I scheduled my appointment online. I did not have to talk to a machine. Just press, press, done— date and time all fixed.
On the eve of the appointment date, the lab emailed me a reminder: Due to COVID-19, we’re limiting the number of people in the waiting room. Come on time but not too early. Sign in, wait in your car or somewhere, but not so far you can’t come quickly when you receive our text that it’s your turn. It thrilled me that the lab and I were on the same page! Having failed to get the blood test a few times three weeks ago, I had no plan to travel to Disneyland to wait for my turn.
I found an empty seat in the waiting room. When it was my turn for the blood draw, I discovered I had forgotten to bring my PCP’s order! Then it dawned on me that the doctor’s office was just next door. I walked a few steps and got an order slip from my PCP. At long last, the fasting blood test was behind me.
The following day, the lab’s patient portal notified me of the results. I reviewed them and found everything acceptable.
September to October 2020
I’ve been on six months of collagen supplements now and hair has grown on the vacant real estate on my forehead, which has been restored to its original width. I’ve been letting my hair go gray again after suspecting that chemicals in the ebony dye I use prompted the hair loss. Now I notice, intermingled with gray roots, new growth of black hair has come through the scalp!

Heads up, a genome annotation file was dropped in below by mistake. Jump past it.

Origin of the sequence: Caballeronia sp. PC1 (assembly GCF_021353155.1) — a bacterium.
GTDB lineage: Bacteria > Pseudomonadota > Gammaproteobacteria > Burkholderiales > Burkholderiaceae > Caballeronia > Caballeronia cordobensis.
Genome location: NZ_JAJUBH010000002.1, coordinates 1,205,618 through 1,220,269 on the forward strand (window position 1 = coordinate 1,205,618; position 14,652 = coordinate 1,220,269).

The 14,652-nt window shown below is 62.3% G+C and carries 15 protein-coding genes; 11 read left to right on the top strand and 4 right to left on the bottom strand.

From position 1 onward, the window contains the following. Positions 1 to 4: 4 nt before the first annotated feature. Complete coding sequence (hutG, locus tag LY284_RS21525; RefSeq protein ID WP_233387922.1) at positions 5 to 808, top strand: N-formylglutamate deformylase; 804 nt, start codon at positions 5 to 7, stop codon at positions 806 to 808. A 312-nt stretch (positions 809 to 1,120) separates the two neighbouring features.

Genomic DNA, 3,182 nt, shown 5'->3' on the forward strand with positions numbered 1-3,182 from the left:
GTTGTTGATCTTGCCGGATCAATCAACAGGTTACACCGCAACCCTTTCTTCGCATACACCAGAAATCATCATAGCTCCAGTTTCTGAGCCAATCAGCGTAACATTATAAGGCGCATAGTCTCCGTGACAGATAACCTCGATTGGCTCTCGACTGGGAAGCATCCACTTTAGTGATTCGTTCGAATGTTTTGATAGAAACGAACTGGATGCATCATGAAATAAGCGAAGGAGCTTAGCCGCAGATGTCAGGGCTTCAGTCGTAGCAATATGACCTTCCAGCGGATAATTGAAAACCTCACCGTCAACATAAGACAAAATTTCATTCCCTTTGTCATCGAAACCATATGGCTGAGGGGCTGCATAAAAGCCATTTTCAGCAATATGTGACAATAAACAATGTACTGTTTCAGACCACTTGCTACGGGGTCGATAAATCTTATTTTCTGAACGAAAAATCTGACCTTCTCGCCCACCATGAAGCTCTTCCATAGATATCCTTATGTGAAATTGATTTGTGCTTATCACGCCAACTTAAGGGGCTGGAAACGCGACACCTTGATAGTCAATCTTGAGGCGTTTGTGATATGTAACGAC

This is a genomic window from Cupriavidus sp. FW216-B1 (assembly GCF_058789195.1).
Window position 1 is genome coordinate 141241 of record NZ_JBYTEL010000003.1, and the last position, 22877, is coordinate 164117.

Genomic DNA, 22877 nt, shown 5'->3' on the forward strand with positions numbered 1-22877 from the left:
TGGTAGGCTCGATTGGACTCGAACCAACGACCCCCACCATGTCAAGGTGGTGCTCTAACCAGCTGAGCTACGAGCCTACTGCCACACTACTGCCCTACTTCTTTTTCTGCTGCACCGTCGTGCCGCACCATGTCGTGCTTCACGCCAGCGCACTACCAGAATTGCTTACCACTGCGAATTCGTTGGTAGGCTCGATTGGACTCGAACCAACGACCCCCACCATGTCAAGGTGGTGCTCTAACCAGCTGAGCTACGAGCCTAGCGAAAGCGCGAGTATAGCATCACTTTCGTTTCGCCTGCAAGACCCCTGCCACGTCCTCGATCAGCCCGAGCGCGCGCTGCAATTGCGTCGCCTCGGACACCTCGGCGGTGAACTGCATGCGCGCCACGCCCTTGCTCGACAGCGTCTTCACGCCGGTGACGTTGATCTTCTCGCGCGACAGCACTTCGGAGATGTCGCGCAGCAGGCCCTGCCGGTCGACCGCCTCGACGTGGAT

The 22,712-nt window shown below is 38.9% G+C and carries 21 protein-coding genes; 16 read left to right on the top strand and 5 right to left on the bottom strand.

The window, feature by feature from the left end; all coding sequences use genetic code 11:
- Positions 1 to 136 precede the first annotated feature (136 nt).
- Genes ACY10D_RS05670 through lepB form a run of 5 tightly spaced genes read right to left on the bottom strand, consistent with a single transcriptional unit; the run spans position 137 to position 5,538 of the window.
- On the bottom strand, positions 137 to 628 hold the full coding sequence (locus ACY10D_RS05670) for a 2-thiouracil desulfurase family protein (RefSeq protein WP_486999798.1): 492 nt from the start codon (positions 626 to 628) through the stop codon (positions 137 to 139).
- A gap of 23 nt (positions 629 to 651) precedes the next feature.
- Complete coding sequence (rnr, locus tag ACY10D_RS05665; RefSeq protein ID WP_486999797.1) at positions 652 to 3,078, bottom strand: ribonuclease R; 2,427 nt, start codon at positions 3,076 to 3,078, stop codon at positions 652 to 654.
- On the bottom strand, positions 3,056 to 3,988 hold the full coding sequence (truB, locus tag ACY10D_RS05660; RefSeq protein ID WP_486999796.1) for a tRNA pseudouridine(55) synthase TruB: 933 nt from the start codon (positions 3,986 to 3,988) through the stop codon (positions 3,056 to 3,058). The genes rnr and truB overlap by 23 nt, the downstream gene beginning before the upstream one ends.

I have been trimming my fingernails and toenails more often. They grow faster. My fingernails used to be brittle, ridged, and crumbly—all signs of the aging process, I thought. However, some readers of my blog suggested these may be side effects of the targeted therapy I’m on. But regardless of the reason, my nails are whiter, stronger, healthier and not crumbly. Also, the skin on my forearms seems taut.
In addition, I’m not experiencing any joint pain, even when pain occurred in my left knee after I got carried away with the pedometer app on my smartphone. However, it could be the prescription med I’m taking for bone loss. Who knows? Who cares? No pain is no pain.
Do you have a supplement story to share? Let’s hear it. Meanwhile, Happy Dance!
Lung Cancer 101
Lung cancer develops when cells in the lungs grow out of control. Non-small-cell lung cancer (NSCLC) is the most common type, accounting for around 80% of cases.
Lung cancer is often diagnosed late and is difficult to treat. It ranges from Stage I to Stage IV, which is metastatic cancer that has spread elsewhere in the body.
Treatment may include surgery, radiation, chemotherapy, targeted therapy and immunotherapy, which helps the immune system fight cancer. Targeted therapies work against cancer with specific characteristics; VEGF inhibitors, EGFR inhibitors and ALK inhibitors are three types of targeted drugs used to treat NSCLC.